>>>
>>>
>> CD and CD. do nothing on Linux, either.
>
> Actually, using CD on *nix generally generates a 'command not found'
> error.
Well, to be pedantic, yes it does!
 

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I

Ian D

#10
"Tim Slattery" <Slattery_T@newsgroup> wrote in message
news:3re1c5d5tpt00eq5398tds87avafs7kijt@newsgroup

> ray <ray@newsgroup> wrote:
>

>>On Sun, 27 Sep 2009 14:52:01 -0700, viensdansmavie wrote:
>>

>>> what is this command cd .
>>> it is not give a error message and it doesn't anything. what is this cd
>>> and one point cd .
>>
>>'cd' is 'change directory'.
>>'cd' changes to home directory.
>
> That's Unix (and presumably Linux) behavior. Those systems have the
> concept of a home directory for each user. Windows doesn't have that
> concept, and AFAIK, using CD without any destination does nothing.
>
> --
> Tim Slattery
> MS MVP(Shell/User)
> Slattery_T@newsgroup
> http://members.cox.net/slatteryt
CD\ takes you back to the root directory.
 

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T

Tim Slattery

#11
"Ian D" <taurus@newsgroup> wrote:

>
>"Tim Slattery" <Slattery_T@newsgroup> wrote in message
>news:3re1c5d5tpt00eq5398tds87avafs7kijt@newsgroup

>> ray <ray@newsgroup> wrote:
>>

>>>On Sun, 27 Sep 2009 14:52:01 -0700, viensdansmavie wrote:
>>>
>>>> what is this command cd .
>>>> it is not give a error message and it doesn't anything. what is this cd
>>>> and one point cd .
>>>
>>>'cd' is 'change directory'.
>>>'cd' changes to home directory.
>>
>> That's Unix (and presumably Linux) behavior. Those systems have the
>> concept of a home directory for each user. Windows doesn't have that
>> concept, and AFAIK, using CD without any destination does nothing.
>>
>> --
>> Tim Slattery
>> MS MVP(Shell/User)
>> Slattery_T@newsgroup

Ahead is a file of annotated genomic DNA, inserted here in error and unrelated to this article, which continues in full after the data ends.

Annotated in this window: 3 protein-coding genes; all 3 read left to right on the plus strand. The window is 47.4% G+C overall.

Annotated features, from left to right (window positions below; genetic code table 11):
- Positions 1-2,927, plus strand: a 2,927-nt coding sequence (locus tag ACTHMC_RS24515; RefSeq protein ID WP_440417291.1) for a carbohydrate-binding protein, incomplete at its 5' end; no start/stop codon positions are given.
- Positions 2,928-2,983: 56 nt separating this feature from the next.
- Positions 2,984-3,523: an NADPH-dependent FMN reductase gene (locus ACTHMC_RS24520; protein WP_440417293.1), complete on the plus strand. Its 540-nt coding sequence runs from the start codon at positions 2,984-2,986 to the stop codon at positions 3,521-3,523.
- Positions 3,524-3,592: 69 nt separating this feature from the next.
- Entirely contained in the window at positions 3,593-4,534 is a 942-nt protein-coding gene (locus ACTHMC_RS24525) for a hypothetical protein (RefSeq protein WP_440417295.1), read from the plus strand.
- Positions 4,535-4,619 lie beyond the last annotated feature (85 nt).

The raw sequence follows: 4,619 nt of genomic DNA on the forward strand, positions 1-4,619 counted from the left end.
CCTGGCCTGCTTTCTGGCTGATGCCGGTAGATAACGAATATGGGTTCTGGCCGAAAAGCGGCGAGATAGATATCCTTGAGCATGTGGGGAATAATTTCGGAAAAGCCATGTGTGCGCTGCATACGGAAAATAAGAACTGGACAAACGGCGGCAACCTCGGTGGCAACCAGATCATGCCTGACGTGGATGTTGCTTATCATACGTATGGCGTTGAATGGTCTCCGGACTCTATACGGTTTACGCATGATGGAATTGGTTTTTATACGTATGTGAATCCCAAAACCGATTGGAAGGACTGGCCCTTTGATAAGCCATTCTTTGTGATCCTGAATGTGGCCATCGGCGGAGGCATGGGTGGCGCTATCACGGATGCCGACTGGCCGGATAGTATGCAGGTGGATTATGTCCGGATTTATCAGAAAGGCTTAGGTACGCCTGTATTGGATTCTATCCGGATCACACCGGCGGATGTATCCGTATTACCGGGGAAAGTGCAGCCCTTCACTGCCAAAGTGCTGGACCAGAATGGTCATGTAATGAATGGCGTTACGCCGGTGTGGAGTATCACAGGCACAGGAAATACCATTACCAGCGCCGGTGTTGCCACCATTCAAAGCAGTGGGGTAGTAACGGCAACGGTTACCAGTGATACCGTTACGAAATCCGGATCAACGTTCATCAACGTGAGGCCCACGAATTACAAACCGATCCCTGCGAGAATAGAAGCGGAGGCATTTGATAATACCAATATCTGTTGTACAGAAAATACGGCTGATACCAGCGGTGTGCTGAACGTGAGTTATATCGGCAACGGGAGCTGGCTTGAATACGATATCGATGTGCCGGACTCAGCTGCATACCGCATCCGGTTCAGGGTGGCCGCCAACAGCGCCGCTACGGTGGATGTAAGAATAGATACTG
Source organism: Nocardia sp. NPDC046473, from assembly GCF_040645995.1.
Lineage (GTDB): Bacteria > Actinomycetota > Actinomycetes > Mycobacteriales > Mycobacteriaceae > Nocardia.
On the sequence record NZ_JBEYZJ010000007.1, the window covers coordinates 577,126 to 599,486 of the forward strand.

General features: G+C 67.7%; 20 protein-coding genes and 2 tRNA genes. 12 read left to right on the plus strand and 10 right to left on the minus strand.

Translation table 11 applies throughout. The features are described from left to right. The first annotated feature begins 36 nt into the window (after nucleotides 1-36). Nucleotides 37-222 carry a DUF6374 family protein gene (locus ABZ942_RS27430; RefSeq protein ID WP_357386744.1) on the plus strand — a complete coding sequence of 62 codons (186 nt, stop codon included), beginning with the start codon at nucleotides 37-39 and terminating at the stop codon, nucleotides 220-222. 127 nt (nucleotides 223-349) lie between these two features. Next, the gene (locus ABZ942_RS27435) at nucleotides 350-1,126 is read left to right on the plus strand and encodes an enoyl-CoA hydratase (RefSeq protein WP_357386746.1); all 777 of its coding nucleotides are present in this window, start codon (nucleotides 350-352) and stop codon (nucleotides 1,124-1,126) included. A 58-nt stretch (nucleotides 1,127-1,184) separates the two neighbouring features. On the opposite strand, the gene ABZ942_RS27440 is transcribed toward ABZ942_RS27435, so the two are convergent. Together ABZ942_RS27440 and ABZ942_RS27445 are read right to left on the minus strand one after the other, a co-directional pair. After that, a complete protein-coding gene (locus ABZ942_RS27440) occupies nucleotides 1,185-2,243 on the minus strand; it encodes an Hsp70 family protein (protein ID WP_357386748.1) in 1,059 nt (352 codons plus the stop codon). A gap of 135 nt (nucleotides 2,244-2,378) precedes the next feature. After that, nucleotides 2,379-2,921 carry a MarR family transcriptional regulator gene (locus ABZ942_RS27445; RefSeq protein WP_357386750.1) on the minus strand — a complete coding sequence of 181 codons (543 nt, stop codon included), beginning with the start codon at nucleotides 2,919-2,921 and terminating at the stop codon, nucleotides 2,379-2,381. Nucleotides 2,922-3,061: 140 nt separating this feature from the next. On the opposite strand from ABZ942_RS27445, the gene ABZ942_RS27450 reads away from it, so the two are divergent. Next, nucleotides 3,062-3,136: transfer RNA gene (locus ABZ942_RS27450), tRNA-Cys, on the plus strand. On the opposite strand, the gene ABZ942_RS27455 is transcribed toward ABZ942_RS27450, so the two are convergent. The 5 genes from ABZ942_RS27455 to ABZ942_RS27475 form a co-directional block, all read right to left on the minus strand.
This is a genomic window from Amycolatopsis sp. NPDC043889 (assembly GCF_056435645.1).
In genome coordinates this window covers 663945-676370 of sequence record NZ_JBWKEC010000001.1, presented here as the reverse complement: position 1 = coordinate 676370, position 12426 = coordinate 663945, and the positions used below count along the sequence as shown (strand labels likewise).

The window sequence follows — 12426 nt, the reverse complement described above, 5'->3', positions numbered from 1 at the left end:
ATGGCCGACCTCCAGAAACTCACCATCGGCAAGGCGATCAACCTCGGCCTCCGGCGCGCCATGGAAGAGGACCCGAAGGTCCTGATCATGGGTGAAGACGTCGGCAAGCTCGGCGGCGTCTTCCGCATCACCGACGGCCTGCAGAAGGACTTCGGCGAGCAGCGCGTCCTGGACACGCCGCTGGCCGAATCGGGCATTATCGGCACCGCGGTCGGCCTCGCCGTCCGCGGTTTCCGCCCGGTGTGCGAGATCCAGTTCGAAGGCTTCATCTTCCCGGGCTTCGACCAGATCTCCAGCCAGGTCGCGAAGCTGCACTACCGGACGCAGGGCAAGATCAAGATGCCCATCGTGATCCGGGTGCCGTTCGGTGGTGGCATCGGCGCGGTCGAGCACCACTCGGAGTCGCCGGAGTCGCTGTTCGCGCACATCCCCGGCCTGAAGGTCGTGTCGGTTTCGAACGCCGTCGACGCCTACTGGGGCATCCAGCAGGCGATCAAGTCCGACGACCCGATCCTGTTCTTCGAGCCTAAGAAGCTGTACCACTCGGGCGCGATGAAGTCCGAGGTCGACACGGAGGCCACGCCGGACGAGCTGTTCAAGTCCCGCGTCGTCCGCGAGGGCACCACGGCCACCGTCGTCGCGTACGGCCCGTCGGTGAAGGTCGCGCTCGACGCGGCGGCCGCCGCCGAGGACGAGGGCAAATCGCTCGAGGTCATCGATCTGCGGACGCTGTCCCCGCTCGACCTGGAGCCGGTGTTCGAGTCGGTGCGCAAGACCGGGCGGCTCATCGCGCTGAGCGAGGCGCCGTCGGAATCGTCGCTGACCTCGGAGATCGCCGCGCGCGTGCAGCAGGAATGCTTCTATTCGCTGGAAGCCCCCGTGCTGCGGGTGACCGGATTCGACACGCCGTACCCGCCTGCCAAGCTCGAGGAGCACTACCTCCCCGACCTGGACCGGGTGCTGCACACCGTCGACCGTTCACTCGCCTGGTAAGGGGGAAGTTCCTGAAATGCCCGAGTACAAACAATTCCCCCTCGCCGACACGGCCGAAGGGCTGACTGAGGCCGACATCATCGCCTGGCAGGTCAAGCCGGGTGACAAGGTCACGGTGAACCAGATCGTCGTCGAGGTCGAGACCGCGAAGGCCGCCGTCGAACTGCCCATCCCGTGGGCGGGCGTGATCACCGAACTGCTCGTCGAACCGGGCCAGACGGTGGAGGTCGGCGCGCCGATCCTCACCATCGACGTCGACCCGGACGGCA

>> http://members.cox.net/slatteryt
>
>CD\ takes you back to the root directory.
Sure, because \ is the name of the root directory.

--
Tim Slattery
MS MVP(Shell/User)
Slattery_T@newsgroup
http://members.cox.net/slatteryt
 

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Gene E. Bloch

#13
On 9/27/09, ray posted:

> On Sun, 27 Sep 2009 14:52:01 -0700, viensdansmavie wrote:

>> what is this command cd .
>> it is not give a error message and it doesn't anything. what is this cd
>> and one point cd .

> 'cd' is 'change directory'.
> 'cd' changes to home directory.
cd without arguments prints the current directory path.

> 'cd .' changes to the current directory - i.e. where you alread are - not
> very useful.
> 'cd ..' changes to the parent directory - i.e. one level up.
--
Gene Bloch 650.366.4267 lettersatblochg.com
 

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Gene E. Bloch

#15
On 9/29/09, +Bob+ posted:

> On Mon, 28 Sep 2009 20:57:31 -0700, Gene E. Bloch
> <letters@newsgroup> wrote:

>> cd without arguments prints the current directory path.

> You can't post in here without starting an argument
I beg to differ...

:-)

If you're serious: I tried cd without arguments in a command window
before I posted, rather than take a chance on my memory (or the
possibility of a change since I last did it, three or four versions
ago).

--
Gene Bloch 650.366.4267 lettersatblochg.com
 

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14
#16
cd . means change to the current directory.

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"viensdansmavie" <viensdansmavie@newsgroup> wrote in message
news:74511025-3ECA-4B7A-A63D-F632D9789C3E@newsgroup

> what is this command cd .
> it is not give a error message and it doesn't anything.
> what is this cd and one point cd .

wat an foolish questioning make me laugh
 

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G

Gene E. Bloch

#17
On 9/30/09, Gene E. Bloch posted:

> On 9/29/09, +Bob+ posted:

>> On Mon, 28 Sep 2009 20:57:31 -0700, Gene E. Bloch
>> <letters@newsgroup> wrote:

>>> cd without arguments prints the current directory path.

>> You can't post in here without starting an argument

> I beg to differ...

> If you're serious: I tried cd without arguments in a command window before I
> posted, rather than take a chance on my memory (or the possibility of a
> change since I last did it, three or four versions ago).
I just reread your post. My slowness at getting your pun embarrasses
me.

I shall recover, though. Maybe :-)

--
Gene Bloch 650.366.4267 lettersatblochg.com